This is fun - I translated this one as 'gladiator should fight' because I got 'gladiatores pugnare debent' wrong when I translated it as 'the gladiators should fight' not 'gladiators should fight' (correct version, apparently). Trying to out-think this clearly a bad idea. :)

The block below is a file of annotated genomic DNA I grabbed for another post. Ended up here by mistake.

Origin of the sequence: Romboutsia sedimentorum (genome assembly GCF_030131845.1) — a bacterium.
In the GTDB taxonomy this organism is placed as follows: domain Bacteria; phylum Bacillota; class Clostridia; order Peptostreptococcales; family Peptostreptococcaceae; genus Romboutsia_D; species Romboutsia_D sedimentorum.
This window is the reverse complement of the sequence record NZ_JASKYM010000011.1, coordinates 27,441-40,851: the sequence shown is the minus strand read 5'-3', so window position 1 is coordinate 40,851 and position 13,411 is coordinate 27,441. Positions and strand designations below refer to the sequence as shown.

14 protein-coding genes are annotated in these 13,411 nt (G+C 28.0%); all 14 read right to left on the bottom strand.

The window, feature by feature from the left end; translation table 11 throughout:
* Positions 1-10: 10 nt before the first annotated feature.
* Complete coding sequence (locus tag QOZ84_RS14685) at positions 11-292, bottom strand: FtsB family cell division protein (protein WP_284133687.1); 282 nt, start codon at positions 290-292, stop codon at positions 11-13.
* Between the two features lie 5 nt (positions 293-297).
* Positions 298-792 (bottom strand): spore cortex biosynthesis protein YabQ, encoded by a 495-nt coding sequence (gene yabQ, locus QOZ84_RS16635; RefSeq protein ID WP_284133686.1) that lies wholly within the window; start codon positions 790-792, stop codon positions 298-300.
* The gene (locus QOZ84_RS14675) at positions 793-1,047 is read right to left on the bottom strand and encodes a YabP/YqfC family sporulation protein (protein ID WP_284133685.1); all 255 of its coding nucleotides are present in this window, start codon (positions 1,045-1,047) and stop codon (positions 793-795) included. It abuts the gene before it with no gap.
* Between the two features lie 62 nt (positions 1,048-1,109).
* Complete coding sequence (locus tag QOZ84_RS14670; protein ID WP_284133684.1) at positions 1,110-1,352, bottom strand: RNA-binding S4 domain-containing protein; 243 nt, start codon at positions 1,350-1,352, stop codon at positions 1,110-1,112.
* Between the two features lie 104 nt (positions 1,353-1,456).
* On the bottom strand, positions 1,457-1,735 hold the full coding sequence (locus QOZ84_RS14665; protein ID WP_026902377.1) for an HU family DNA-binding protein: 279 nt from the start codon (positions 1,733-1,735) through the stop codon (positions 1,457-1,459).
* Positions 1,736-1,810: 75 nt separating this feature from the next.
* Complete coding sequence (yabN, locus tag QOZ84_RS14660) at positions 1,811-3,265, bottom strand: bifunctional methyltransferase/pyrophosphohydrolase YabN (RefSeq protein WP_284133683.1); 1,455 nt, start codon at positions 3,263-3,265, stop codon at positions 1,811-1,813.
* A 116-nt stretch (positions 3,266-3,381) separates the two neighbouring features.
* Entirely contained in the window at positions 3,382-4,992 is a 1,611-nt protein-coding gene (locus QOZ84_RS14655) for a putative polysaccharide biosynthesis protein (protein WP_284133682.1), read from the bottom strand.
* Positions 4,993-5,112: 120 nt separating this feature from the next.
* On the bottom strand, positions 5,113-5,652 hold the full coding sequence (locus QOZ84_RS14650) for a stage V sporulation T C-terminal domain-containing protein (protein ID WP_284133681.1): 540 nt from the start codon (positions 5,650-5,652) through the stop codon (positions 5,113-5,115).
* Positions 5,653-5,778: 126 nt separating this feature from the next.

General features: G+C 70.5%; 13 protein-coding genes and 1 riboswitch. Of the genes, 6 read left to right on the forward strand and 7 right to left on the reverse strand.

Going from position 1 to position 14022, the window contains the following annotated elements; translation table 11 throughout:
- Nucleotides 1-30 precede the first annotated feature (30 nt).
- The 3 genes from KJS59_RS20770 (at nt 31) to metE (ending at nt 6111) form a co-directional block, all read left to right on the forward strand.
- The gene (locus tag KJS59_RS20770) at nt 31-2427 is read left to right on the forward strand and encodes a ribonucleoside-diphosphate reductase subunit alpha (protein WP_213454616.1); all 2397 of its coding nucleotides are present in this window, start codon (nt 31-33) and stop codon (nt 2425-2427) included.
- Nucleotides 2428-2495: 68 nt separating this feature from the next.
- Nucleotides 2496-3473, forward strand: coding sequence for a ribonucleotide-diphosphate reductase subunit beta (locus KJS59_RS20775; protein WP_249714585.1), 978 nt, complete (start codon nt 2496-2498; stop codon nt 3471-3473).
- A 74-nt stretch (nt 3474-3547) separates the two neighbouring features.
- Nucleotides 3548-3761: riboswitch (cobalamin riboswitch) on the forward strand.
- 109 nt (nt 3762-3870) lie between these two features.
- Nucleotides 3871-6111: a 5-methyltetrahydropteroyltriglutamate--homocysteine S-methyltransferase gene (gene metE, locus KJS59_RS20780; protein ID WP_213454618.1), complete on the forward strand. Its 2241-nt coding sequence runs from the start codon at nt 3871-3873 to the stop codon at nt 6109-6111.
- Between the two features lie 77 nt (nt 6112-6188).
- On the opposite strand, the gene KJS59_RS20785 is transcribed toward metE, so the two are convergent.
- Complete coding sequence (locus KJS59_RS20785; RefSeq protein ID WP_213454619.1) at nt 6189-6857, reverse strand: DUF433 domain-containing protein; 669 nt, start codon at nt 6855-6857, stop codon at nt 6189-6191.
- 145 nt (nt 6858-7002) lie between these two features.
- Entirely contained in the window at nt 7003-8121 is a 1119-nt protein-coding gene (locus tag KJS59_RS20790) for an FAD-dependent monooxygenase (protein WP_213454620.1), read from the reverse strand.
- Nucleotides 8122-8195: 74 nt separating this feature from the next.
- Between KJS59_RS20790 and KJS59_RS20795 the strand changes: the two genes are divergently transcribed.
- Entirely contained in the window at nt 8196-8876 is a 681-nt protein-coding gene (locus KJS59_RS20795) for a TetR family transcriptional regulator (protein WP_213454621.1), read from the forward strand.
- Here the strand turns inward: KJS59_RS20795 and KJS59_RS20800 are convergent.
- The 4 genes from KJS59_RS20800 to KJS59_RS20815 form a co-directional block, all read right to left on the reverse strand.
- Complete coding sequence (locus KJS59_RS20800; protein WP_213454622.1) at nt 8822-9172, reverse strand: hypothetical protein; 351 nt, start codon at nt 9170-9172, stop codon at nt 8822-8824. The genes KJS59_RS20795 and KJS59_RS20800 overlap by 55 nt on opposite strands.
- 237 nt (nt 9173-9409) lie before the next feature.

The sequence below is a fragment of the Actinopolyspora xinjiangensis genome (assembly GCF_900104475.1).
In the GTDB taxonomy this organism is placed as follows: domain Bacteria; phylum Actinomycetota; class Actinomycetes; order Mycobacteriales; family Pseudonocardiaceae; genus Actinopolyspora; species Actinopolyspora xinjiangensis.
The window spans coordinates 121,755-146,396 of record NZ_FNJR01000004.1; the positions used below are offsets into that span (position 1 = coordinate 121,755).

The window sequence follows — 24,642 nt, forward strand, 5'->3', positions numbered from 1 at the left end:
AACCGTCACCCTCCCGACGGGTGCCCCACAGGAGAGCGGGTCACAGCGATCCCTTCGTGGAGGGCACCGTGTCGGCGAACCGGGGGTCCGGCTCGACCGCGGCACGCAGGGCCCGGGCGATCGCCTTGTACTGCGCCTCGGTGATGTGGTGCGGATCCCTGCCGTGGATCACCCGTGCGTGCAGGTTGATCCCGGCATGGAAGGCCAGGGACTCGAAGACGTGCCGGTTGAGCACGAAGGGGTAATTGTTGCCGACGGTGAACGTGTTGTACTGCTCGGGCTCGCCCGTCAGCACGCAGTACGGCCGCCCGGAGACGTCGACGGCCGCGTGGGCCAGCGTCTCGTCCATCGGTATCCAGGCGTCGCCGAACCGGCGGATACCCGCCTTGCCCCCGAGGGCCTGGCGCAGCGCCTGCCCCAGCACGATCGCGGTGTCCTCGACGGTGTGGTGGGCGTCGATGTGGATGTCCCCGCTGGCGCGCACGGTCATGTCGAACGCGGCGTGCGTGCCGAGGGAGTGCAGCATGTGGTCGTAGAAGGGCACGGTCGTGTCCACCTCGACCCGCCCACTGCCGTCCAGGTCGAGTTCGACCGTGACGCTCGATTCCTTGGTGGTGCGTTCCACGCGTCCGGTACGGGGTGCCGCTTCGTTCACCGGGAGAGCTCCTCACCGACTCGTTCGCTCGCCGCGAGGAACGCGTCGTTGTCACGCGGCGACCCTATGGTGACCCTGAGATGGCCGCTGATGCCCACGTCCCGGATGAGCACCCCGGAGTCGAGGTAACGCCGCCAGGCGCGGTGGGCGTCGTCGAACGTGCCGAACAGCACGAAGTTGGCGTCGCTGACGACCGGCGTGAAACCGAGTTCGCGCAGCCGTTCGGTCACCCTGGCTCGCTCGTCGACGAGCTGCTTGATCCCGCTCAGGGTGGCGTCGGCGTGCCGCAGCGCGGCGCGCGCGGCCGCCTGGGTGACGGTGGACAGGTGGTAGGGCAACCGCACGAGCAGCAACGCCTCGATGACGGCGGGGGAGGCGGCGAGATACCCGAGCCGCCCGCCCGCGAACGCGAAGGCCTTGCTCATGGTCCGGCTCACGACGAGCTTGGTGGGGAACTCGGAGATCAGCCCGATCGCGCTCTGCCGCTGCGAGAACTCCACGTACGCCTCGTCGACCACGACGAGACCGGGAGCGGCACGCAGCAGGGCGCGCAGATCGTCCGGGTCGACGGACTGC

English "wants" an article depending on the context, the nature of the noun, and whether the noun is singular or plutal. So, the other sentence with "gladiatores" would correctly be either "the gladiators" or just "gladiators." In this case, unless "Gladiator" was somebody's proper name, in English we would want "a" or "the," just as we wouldn't say "Pencil should write" in English. Which pencil? A pencil or the pencil. But "pencils should write" is OK. There's probably some interesting linguistic reason for this that I don't know, but for my native English speaker ears, "gladiator should fight" is like fingernails on a chalkboard.